Intended for healthcare professionals

Analysis Essay

The science of obesity: what do we really know about what makes us fat? An essay by Gary Taubes

BMJ 2013; 346 doi: https://doi.org/10.1136/bmj.f1050 (Published 16 April 2013) Cite this as: BMJ 2013;346:f1050

Re: The science of obesity: what do we really know about what makes us fat? An essay by Gary Taubes

To suggest as Richard Conrad Cottrell has that from the systematic review and meta-analysis by Morenga et al (1) that there is no link between sugar consumption and body weight seems a tenous oversimplification.

When putting their “Results in the context of existing knowledge” Morenga et al state: “ Widely discrepant conclusions have emerged, ranging from strong or convincing evidence for an association to evidence described as unconvincing or equivocal. This variance is hardly surprising, owing to the poor compliance in most intervention trials, the insensitive instruments used for assessing dietary intakes in cohort studies, and that in such studies, intakes might have changed between initial dietary assessment and measurement of outcome”.

“Nevertheless, we were able to show a consistent effect when comparing groups with the highest intakes of sugars with those with the lowest intakes.”

“However by limiting analyses to ad libitum trials, and considering studies in adults and children separately, our systematic review showed a clear positive association between higher intake of sugars and body fatness in adults, and provided an explanation as to why the findings in children were less conclusive.”

Paige et al (2) have recently provided some basic science support on the differential effect glucose and fructose have on regional cerebral blood flow in brain regions involved with appetite and reward pathways. Cerebral blood flow and activation of the hypothalamus, insula and striatum, the regions of the brain that regulate appetite, motivation, and reward processing was reduced, and was also associated with feelings of fullness, satisfaction and satiety in response to glucose but not fructose ingestion. So does the use of high-fructose corn syrup in processed foods encourage over consumption?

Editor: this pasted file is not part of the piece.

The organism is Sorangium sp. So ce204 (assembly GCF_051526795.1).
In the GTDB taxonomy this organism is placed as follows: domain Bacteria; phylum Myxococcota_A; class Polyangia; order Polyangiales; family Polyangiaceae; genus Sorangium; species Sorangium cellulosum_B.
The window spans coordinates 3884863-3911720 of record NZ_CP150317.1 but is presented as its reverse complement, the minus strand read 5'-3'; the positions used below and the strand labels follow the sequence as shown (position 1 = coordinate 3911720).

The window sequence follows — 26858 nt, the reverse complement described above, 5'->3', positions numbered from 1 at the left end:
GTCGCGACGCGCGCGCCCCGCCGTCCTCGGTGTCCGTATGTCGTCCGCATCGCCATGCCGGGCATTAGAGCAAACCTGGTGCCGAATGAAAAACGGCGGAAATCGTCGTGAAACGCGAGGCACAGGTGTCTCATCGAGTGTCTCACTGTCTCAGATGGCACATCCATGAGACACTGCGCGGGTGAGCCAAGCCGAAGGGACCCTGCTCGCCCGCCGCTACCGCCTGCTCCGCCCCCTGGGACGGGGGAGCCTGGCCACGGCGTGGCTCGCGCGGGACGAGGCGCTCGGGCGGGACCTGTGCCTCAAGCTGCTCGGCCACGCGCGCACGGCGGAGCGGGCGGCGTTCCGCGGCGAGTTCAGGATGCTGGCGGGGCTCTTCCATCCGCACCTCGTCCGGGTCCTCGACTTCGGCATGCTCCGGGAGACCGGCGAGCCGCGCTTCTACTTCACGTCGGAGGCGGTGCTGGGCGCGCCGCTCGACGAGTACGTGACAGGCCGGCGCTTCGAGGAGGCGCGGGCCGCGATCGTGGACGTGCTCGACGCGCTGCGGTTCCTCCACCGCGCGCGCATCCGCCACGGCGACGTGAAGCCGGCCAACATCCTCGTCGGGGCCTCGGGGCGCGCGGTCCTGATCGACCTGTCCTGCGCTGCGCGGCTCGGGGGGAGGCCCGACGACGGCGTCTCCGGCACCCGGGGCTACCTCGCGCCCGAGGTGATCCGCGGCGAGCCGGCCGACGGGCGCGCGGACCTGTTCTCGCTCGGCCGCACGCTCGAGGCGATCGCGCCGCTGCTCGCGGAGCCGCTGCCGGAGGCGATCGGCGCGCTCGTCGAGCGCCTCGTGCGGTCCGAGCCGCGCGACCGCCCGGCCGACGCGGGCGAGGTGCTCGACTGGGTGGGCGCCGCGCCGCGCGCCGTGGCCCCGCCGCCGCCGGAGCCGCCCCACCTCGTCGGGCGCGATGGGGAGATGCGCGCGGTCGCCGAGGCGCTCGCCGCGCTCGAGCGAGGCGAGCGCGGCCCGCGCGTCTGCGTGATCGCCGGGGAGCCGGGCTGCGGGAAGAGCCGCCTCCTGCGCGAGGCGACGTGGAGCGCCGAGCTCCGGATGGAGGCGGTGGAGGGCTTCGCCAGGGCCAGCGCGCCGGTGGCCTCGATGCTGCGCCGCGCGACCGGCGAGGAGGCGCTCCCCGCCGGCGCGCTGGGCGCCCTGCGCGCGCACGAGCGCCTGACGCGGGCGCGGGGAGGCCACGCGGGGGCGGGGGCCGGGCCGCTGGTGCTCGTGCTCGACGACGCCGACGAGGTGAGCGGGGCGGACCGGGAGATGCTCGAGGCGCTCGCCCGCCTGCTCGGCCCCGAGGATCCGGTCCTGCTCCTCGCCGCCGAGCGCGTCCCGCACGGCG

To single out sugar as the sole culprit for increasing obesity levels is probably over simplistic. However given the methodological issues noted by Morenga et al and the positive links found in their analysis in some sub groups between sugar consumption and weight gain, to claim there is no culpability for sugars role in overeating and weight gain is also not an evidentially supported defence.

1) Morenga LT, Mallard S, Mann J (2013 Jan) Dietary sugars and body weight: systematic review and meta-analyses of randomised controlled trials and cohort studies. British Medical Journal 345e7492

2) Page KA, Chan o, Arora J et al (2013 Jan) Effects of fructose vs glucose on regional cerebral blood flow in brain regions involved with appetite and reward pathways. Journal of the American Medical Association. 309(1): 63-70.

Competing interests: No competing interests

04 May 2013
Alan O Szmelskyj
State Registered Osteopath,
True Health Clinics Godmanchester and St Neots
34 Cambridge Road, Godmanchester, Huntingdon, Cambridgeshire PE29 2BT, UK